Republican candidates are cheered to the rafters on each occasion they reaffirm their overinflated sense of American narcissism, most readily through China-bashing.

America's China-bashing Republican presidential hopefuls are full of hot air

Paul Letters says Republican contenders are spouting a China policy that bears no relation to the on-the-ground realities

History tells us that the next US president should be a Republican. At the end of every two-term presidency since 1954, the electorate has changed to the party in opposition on all occasions bar one.

Mao Zedong privately told Richard Nixon he preferred Republicans: "I am comparatively happy when these people on the right come into power." In reply, Nixon boasted that "the important thing to note is that in America … those on the right can do what those on the left talk about." However, in the race to be a 2016 presidential nominee, it's the right who are talking loudly - but they can't deliver.

Republican candidates are cheered to the rafters on each occasion that they reaffirm their overinflated sense of American narcissism, most readily through China-bashing. Nobody does it with more gusto than the GOP's current front runner, Donald "Make America Great Again" Trump.

Trump declared that "China has rebuilt itself with the money … and the jobs that it's sucked out of the United States." Vote for Trump and he vows to return Chinese jobs to the US by imposing tariffs on American companies that manufacture overseas. And to combat the price advantages a devalued renminbi brings China, Trump would increase protectionist taxes on Chinese imports.

It's beyond the imagination of the rational that Trump will win the nomination, but the deeper concern is the other candidates who are clamouring to out-Trump each other on economic policy and foreign affairs.

The Grand Old Party must wake up to the modern world - and to modern America - to offer relevant leadership

Ahead of President Xi Jinping's visit to Washington later this month, Florida Senator Marco Rubio promises to expand the defence budget and end the growing threat posed by China's military.

Wisconsin Governor and Republican candidate Scott Walker attracted a good deal of attention for these comments: "Given China's massive cyberattacks against America, its militarisation of the South China Sea, continued state interference with its economy, and persistent persecution of Christians and human rights activists, President Obama needs to cancel the state visit."

As with Rubio, this was a bid by Walker to get noticed as Trump tramples over the other candidates in the polls. Walker photobombed a campaign that was becoming one long Trump selfie.

Caught in the populist spotlight, Walker went on to blame America's woes on China's slowdown and economic manipulation. He challenged US President Barack Obama to hold China accountable. But when Walker was asked how he would hold China accountable if he were president, he declined to give specifics. If you have ideas - any ideas - about engaging China, then it appears you're not a tenable Republican candidate.

All of these Republican candidates fail to show any recognition of reality: the US and China don't need to weaken cooperation but to strengthen it, most readily on economic policies. Furthermore, Obama is not likely to ignore the elephants in the room: the White House has stated that Chinese currency manipulation and cyber-espionage will be discussed during Xi's visit.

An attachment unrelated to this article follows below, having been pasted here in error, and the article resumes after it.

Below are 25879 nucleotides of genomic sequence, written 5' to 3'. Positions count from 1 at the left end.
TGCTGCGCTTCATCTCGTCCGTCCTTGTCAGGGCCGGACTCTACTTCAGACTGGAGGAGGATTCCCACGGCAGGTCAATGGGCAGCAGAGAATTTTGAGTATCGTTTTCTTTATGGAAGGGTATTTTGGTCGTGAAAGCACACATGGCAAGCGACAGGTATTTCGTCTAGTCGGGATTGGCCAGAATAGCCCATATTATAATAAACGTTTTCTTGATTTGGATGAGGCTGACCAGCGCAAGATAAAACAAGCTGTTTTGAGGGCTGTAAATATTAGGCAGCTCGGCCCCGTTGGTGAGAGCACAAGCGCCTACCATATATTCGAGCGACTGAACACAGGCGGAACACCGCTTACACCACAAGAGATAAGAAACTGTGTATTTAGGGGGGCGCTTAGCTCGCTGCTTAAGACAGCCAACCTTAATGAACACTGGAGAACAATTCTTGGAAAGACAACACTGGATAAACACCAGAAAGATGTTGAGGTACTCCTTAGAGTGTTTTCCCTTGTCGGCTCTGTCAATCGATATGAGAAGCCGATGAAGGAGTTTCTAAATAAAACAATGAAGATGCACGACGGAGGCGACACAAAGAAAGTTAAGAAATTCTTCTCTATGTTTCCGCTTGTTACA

Yet those who believe the main issues that concern Americans are cybersecurity, disputes in the China seas or Beijing's human rights record are missing the dartboard. The way it's shaping up, this is not a foreign policy election. This is a big reason why retired neurosurgeon Ben Carson is now rising in the polls: he fixates on domestic issues.

The most important issue for Republican voters is economic security. The Republican Party base is working class and very white. So Trump's anti-immigrant stance and his concern for American jobs is what people want to hear. (Whereas Jeb Bush's cash-rich campaign is lagging behind expectations because his message is greeted as too inclusive.)

Xenophobic sound bites shout their way through the media. The front-running candidate favours building a "Great Wall of Trump" along the border with Mexico and Walker thinks that mounting a border wall with Canada "is a legitimate issue for us to look at".

In the case of Walker, it transpires that he has already met Xi. In 2013, in Beijing, he reportedly praised the US-China relationship and informed Xi's of Wisconsin's strategies to promote trade with China.

Unsurprisingly, the "What Happened to Scott Walker?" headlines have already been written. It will take more than a photobomb to sustain his run on the presidency.

It's not just Walker who is open to ridicule for spouting hot air. A "President Trump" would never follow through on his rhetoric for fear of the retaliatory damage a broken relationship with China would cause the American economy.

The Republican Party is hardening its base of blue-collar, anti-immigration whites - but across the country, that demographic is shrinking. To hold any hope of winning the presidency, the Republican candidate must do better than Mitt Romney did in 2012 in winning the votes of non-whites - a burgeoning demographic.

The 2012 presidential election clarified the boilerplate constituent parts of the diminishing Republican electorate: white, male and ageing. The Republican Party has to widen its base, not narrow it through chauvinistic rhetoric. The Grand Old Party must wake up to the modern world - and to modern America - to offer relevant leadership.

For any Republican who makes it to the White House, their actual policies vis-à-vis China would be unrecognisable from the current rhetoric of disdain.

This article appeared in the South China Morning Post print edition as: A stinging right